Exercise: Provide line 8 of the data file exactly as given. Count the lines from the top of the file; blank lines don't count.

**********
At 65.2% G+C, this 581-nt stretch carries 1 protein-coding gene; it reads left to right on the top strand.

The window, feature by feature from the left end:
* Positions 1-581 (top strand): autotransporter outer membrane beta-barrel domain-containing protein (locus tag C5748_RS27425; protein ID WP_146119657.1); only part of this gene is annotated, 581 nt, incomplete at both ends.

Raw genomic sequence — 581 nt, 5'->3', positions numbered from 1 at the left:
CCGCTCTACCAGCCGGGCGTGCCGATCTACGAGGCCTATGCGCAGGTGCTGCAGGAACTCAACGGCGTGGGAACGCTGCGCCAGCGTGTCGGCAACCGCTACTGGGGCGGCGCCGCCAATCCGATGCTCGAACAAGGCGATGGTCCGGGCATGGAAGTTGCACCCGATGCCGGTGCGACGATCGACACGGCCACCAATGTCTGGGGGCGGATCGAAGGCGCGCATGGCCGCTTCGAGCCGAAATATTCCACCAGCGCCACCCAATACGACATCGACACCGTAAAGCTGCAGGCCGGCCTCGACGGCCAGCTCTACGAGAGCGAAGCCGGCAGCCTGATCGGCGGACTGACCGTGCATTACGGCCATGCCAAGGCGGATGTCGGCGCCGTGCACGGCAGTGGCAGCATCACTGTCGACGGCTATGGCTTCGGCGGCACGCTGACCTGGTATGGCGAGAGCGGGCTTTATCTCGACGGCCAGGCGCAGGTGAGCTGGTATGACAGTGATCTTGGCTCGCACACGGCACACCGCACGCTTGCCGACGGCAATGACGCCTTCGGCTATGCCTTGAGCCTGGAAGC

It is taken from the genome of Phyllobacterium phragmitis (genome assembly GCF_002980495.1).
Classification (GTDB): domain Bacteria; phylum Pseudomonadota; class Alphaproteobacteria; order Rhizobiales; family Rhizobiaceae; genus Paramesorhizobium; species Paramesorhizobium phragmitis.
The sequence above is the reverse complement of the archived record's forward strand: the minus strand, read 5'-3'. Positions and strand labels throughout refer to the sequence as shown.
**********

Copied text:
The sequence above is the reverse complement of the archived record's forward strand: the minus strand, read 5'-3'. Positions and strand labels throughout refer to the sequence as shown.